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IslamisationComparative Perspectives from History$
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A. C. S. Peacock

Print publication date: 2017

Print ISBN-13: 9781474417129

Published to Edinburgh Scholarship Online: May 2021

DOI: 10.3366/edinburgh/9781474417129.001.0001

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China and the Rise of Islam on Java

China and the Rise of Islam on Java

Chapter:
(p.419) 21 China and the Rise of Islam on Java
Source:
Islamisation
Author(s):

Alexander Wain

Publisher:
Edinburgh University Press
DOI:10.3366/edinburgh/9781474417129.003.0021

Java is one of Southeast Asia’s great cultural centres (Figure 21.1). Once home to a flourishing Hindu civilisation, from the late fourteenth century onwards, Java’s northern coast began to host increasingly important Muslim communities, all composed of foreigners drawn there by trade. Traditionally, scholarship has argued that, from the late fifteenth to the early sixteenth century, these Muslim traders established themselves as local rulers.1 As a result, small Islamic kingdoms sprang up right across Java’s northern coast, with the most powerful one at Demak (Central Java) (see Figure 21.2). By the time the Portuguese arrived in the early sixteenth century, Demak had begun to challenge Java’s pre-eminent Hindu power, Majapahit. By around 1527, it had successfully overthrown its Hindu rival, establishing itself (and consequently Islam) as Java’s dominant power.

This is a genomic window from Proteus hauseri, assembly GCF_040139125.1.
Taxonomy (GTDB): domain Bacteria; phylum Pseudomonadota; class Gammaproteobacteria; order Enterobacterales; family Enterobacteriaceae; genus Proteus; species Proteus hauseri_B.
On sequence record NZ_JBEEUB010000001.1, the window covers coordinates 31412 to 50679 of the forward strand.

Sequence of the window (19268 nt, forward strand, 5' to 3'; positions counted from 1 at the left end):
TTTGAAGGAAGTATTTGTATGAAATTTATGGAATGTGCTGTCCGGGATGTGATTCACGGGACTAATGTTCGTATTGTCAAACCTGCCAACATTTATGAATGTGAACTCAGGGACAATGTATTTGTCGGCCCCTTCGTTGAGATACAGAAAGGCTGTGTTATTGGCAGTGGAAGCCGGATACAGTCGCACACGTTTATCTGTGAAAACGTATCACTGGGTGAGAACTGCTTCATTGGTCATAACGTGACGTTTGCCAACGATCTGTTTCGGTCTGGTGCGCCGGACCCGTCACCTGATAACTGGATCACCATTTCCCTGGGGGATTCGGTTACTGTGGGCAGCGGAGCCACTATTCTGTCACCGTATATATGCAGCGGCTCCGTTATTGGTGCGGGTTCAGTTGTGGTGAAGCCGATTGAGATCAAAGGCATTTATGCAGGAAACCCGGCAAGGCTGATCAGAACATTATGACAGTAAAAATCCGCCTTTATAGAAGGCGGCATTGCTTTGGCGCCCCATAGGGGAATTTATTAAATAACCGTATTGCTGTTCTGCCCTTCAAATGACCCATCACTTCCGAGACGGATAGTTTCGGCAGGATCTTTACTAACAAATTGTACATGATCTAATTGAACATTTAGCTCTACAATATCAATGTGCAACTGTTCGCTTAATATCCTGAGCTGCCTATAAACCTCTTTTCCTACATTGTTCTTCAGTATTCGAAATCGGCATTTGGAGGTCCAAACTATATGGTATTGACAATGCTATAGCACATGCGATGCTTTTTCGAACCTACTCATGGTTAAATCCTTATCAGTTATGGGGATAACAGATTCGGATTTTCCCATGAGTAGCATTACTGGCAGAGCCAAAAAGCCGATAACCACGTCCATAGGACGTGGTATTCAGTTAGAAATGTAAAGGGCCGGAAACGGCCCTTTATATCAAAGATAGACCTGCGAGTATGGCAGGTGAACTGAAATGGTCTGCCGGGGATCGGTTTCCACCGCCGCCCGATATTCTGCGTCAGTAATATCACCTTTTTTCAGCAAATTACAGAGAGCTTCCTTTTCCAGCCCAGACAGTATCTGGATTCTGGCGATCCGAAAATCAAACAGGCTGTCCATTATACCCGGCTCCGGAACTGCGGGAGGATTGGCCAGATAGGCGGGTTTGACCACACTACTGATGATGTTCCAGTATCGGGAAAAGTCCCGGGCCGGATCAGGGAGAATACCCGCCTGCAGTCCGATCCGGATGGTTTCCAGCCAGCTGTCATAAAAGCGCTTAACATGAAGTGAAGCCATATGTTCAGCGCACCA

Keywords:   Java, China, Islam, Muslim

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